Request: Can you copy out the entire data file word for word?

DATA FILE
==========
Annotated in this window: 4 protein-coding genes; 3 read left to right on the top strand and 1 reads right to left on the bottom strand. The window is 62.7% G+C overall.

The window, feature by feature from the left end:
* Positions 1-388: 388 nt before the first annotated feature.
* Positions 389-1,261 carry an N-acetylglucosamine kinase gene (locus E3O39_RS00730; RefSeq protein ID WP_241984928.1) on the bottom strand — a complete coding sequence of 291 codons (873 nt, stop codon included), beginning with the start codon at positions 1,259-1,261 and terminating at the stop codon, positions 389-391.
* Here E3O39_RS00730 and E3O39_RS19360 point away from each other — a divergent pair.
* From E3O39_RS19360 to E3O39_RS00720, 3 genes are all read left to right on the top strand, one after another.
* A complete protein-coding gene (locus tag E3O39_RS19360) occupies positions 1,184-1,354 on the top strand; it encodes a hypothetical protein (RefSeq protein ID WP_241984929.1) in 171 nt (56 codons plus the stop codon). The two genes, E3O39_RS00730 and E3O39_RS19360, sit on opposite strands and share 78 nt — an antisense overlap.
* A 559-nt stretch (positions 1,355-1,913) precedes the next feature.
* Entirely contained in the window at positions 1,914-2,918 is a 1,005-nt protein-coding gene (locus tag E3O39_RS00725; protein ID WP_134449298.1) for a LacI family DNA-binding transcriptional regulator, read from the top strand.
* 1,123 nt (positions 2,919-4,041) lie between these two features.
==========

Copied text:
Annotated in this window: 4 protein-coding genes; 3 read left to right on the top strand and 1 reads right to left on the bottom strand. The window is 62.7% G+C overall.

The window, feature by feature from the left end:
* Positions 1-388: 388 nt before the first annotated feature.
* Positions 389-1,261 carry an N-acetylglucosamine kinase gene (locus E3O39_RS00730; RefSeq protein ID WP_241984928.1) on the bottom strand — a complete coding sequence of 291 codons (873 nt, stop codon included), beginning with the start codon at positions 1,259-1,261 and terminating at the stop codon, positions 389-391.
* Here E3O39_RS00730 and E3O39_RS19360 point away from each other — a divergent pair.
* From E3O39_RS19360 to E3O39_RS00720, 3 genes are all read left to right on the top strand, one after another.
* A complete protein-coding gene (locus tag E3O39_RS19360) occupies positions 1,184-1,354 on the top strand; it encodes a hypothetical protein (RefSeq protein ID WP_241984929.1) in 171 nt (56 codons plus the stop codon). The two genes, E3O39_RS00730 and E3O39_RS19360, sit on opposite strands and share 78 nt — an antisense overlap.
* A 559-nt stretch (positions 1,355-1,913) precedes the next feature.
* Entirely contained in the window at positions 1,914-2,918 is a 1,005-nt protein-coding gene (locus tag E3O39_RS00725; protein ID WP_134449298.1) for a LacI family DNA-binding transcriptional regulator, read from the top strand.
* 1,123 nt (positions 2,919-4,041) lie between these two features.